I sit on my patio,
Watch the man tug the leash,
The dog tug the man,
Both of them passing by
Faster than birdsong
Can shove a cloud
Across the sky.
I sit on my patio,
Watch the man tug the leash,
The dog tug the man,
Both of them passing by
Faster than birdsong
Can shove a cloud
Across the sky.
There are few noises at this hour. A car passes in the distance. The house creaks. The furnace starts. I have not heard a dog bark in hours.
…”It is really annoying when people, particularly those in positions of power, can’t even be bothered to take the trouble to lie well.” — Yves Smith.
…To oppress a mother is to oppress a democracy, for it is mothers who teach the value of democracy to their children.
…It seems what’s happening in Wisconsin is part of the class war in America that’s been going on for sometime now. As Warren Buffett pointed out, the war was begun by members of his class, and his class is winning it.
Unfortunately, if rich billionaires like the Koch brothers win the Wisconsin round in the class war, that means they will have managed to break the Wisconsin public service unions. And if they manage to do that, then the Democratic party will be left as nothing more than a paper man in that state.
…The other day, I noticed an advertisement that claimed the Bible was, of all the world’s wisdom literature, the most profound. Now, I’ve heard that claim made before in various ways and places. But, I confess, I have never understood why anyone would make that claim.
As wisdom literature, the Bible seems to have been often surpassed. And not just by many of the ancient Greek, Roman, Indian, or Chinese authors. But also by more modern authors.
To give some of the Biblical authors credit, though, their concern for social, political, and economic justice was remarkable for their time, and — thankfully — very influential on the West.
…There seems to be a sense in which almost all complex, hierarchical societies — even going as far back as to the origin of complex, hierarchical societies some 5,500 years ago — have been scams. Moreover, it’s been the same scam perpetrated again and again. And, in essence, that scam has been to fool the masses into believing the society’s elites have the backing of a supernatural order.
…There are many people in this god-drunk town who cast their blurry vision on science and declare that it, too, is a religion. The last drunk to tell me that declared, as his reasoning, “Religions are based on beliefs. Science is based on beliefs. Therefore, science is a religion.”
By precisely the same “logic”, “Cats are furry. Dogs are furry. Therefore, dogs are cats.”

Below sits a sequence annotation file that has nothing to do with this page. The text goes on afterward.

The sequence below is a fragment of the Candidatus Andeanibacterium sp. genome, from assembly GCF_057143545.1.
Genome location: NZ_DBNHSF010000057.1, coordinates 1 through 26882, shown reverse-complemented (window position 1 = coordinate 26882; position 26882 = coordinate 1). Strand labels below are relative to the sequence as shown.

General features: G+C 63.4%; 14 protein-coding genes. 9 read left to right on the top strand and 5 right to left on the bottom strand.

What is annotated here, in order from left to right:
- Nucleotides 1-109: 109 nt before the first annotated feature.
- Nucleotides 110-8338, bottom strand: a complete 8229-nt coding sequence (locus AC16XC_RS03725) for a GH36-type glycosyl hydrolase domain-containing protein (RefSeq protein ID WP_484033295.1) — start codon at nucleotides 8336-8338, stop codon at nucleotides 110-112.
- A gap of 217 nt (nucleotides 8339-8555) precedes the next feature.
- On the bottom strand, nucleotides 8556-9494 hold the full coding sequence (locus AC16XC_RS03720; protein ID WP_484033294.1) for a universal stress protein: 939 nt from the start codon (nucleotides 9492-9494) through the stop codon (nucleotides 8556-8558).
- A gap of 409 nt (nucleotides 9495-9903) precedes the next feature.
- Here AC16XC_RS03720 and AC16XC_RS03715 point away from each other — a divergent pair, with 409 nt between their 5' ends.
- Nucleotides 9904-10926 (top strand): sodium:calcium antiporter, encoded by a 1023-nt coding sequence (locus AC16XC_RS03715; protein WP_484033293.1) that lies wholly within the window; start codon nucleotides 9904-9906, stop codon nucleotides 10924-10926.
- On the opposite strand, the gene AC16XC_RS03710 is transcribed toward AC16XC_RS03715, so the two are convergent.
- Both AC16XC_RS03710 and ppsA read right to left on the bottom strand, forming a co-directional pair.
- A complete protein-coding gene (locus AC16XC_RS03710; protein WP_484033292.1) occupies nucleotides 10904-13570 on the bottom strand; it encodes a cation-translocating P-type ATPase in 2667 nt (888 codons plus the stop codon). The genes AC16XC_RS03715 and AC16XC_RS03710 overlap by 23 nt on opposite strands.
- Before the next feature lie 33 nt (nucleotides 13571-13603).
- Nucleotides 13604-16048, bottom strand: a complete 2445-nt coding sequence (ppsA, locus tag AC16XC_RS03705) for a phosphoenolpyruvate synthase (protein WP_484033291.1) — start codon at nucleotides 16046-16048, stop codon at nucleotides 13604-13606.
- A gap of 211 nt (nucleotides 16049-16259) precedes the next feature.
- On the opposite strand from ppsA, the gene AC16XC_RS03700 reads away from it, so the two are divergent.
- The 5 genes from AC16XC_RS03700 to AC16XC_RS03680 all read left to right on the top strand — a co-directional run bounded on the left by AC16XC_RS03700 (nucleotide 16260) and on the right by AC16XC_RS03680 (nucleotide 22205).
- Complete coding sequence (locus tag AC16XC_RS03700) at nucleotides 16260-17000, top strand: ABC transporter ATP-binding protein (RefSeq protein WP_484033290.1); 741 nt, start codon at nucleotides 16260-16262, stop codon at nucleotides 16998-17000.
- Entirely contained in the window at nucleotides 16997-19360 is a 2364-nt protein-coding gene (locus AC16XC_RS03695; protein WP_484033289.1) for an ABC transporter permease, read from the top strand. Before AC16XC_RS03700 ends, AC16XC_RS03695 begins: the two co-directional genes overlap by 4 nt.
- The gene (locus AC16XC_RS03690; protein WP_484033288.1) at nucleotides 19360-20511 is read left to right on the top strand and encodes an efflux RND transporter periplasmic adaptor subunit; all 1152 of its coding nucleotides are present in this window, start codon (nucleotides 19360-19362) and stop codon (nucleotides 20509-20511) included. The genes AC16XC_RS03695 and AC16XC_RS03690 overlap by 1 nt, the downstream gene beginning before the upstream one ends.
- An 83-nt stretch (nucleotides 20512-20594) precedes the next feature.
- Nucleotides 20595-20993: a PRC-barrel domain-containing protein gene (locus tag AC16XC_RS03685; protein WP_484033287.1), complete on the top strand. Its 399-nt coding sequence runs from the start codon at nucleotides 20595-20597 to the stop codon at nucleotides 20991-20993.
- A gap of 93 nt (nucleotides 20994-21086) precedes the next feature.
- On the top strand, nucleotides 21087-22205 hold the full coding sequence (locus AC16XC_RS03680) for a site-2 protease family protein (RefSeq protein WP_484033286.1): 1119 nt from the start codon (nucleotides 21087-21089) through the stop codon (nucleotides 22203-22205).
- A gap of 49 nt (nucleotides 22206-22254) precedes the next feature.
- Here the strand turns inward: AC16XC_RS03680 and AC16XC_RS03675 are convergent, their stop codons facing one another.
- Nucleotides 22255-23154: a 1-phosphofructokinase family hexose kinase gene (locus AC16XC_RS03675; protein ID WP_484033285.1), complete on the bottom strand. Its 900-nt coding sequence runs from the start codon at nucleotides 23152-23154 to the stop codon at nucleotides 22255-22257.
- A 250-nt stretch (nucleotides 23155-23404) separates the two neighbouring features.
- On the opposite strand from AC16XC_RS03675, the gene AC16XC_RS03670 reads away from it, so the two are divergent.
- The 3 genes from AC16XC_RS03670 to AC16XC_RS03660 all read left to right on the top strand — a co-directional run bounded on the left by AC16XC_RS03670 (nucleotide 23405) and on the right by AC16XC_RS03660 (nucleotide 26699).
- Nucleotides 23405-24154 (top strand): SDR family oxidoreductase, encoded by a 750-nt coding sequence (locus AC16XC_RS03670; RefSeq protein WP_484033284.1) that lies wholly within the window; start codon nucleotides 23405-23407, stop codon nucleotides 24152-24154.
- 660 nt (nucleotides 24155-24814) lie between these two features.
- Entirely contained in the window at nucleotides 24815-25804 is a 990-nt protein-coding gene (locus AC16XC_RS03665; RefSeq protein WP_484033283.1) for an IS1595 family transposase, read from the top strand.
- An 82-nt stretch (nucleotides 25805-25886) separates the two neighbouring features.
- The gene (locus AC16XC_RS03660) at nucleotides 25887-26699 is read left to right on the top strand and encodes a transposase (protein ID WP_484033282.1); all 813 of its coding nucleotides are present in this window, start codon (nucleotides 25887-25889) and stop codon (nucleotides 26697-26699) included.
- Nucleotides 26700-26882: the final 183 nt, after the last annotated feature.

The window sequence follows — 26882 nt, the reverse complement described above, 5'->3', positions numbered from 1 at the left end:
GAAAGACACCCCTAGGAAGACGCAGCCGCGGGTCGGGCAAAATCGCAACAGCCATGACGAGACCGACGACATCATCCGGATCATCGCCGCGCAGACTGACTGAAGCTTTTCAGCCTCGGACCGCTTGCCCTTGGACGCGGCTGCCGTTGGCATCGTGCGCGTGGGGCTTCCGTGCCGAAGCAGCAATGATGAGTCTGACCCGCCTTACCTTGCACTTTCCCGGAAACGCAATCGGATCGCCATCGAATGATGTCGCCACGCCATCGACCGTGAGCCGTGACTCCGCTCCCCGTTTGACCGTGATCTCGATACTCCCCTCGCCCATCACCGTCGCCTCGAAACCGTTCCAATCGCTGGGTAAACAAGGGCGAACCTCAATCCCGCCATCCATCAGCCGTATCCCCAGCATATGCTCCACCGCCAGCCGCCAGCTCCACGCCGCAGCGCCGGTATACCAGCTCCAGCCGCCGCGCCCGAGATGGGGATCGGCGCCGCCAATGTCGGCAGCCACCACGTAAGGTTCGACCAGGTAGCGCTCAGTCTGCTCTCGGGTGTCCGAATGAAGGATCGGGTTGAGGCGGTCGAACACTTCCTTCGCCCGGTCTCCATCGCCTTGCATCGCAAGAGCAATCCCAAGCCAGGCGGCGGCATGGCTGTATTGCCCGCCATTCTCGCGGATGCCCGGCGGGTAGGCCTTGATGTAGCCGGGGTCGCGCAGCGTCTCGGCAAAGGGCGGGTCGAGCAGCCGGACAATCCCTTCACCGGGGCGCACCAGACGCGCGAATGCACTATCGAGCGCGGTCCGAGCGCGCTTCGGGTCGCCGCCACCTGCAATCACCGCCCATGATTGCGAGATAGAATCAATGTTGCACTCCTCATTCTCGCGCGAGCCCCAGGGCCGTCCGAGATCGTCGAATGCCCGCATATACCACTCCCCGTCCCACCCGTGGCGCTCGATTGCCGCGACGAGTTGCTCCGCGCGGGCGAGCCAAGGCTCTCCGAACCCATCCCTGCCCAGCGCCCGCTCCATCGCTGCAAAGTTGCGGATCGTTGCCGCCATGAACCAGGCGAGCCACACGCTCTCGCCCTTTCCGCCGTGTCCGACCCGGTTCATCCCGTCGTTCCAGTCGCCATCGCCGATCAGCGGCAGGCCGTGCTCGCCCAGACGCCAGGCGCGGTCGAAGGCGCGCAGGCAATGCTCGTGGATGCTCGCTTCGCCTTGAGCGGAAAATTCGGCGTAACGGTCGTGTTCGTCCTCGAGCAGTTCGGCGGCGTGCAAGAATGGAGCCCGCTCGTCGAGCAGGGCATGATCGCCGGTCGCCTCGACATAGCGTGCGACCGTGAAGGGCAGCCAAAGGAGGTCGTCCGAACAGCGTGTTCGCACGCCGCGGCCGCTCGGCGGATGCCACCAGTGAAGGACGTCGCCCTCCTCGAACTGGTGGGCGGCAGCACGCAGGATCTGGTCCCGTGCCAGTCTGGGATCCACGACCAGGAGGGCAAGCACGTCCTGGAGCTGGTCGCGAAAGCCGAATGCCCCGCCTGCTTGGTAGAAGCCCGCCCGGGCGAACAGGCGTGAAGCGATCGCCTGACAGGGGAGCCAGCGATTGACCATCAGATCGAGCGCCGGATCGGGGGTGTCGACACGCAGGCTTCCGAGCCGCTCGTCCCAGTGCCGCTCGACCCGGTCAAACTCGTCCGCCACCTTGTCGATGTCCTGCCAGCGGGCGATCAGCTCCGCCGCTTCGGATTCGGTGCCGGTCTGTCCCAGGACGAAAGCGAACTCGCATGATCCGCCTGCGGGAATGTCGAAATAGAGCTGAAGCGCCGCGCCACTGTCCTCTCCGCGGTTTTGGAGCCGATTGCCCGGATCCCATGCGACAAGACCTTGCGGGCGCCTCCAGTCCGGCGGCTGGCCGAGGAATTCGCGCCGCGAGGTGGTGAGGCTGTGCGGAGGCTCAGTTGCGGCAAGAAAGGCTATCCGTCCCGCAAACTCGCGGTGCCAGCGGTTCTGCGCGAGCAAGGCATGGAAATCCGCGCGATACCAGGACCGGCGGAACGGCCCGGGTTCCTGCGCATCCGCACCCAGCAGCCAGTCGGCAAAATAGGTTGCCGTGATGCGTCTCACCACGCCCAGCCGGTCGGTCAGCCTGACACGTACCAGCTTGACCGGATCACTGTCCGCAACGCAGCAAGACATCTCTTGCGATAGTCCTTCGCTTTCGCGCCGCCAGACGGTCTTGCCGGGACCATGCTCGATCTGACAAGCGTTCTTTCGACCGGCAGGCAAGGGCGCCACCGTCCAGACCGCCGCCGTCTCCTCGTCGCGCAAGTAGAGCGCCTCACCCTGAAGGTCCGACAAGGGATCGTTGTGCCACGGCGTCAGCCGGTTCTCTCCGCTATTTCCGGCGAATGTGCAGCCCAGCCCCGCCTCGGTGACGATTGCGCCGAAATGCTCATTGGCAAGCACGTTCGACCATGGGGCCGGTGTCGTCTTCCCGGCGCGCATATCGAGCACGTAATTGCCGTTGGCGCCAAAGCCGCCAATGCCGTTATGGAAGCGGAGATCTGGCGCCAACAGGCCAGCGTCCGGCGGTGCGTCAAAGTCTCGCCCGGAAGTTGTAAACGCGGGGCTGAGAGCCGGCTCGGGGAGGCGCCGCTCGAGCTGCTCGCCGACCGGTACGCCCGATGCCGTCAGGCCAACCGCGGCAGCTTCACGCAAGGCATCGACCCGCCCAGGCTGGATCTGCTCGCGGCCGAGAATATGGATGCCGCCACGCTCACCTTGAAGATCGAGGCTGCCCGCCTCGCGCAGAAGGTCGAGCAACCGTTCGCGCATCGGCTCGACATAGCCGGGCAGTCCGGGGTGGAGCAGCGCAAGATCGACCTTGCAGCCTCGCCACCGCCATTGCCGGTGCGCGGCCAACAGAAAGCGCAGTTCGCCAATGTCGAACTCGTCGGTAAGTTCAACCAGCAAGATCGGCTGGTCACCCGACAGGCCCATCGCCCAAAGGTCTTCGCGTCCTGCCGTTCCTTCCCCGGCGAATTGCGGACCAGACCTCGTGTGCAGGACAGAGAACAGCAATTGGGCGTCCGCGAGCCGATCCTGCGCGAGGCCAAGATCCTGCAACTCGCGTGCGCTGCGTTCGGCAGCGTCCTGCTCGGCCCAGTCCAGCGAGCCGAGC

But, even if his reasoning was logically valid — which it is not, unless dogs are cats — what would not then become a religion? Indeed, even one’s overwhelming desire to take a shower after hearing him espouse his drunken “logic” would, according to his drunken “logic”, become a religious act.
Just now, a motorcycle started up, then sped off. In the day, it would be just another cycle. But in the night, it seems a story in itself.
…Humans are natural born cartographers. We make maps of the world, which we call “beliefs”. It’s what our species does.
Sometimes, our maps are more or less accurate. And sometimes, they are fantasy maps, like the ones we made as children to show where a pirate’s treasure lay buried in our backyard.
The accuracy of our maps often matters less to us than the fact they are ours. Because, for most of us, our maps are something we think of as us.
Now, when we fall in love, she sooner or later challenges our maps…
And, if our love survives those challenges, there’s a chance that our love is true.
…Tonight, I came across in a faded notebook a line from a poem I once wrote to a woman: “No one has made me wish / To face with grace the challenge / of her morning breath like you, Joelle.” And consequently, reading that line, I had a sudden and abrupt realization of precisely how it is that I have managed all these years to remain celibate despite the occasional woman who’s now and then been interested enough in me to even read my poems.
…Once I saw a Seven-Eleven that was closed. Locked up and abandoned.
Since everything inside the impossibly dark store windows was in place and intact, I eventually concluded it must be a clerk who didn’t show up for work. But I at first thought: “Not even a president’s death can close a Seven-Eleven. It must be something. It must be big.”
Perhaps there is inside all of us a thing — a strange, hard thing — that now and then longs for an event so big it will close even the world’s Seven-Elevens.
…When I met Becky she was in her 30s and would now and then do something completely spontaneous: Always some little thing, but it was an attractive quality. Even in a city, birds from a branch put to air like her. So, though they live like the rest of us amongst the concrete and noise, you can see how those birds are beyond the artificial world we have created for them — how they are still native to the earth and sky. Some people are like that.
…So far, I have found only three things with power to redeem the human condition: Love, work, and play. And of those three, love is the greatest.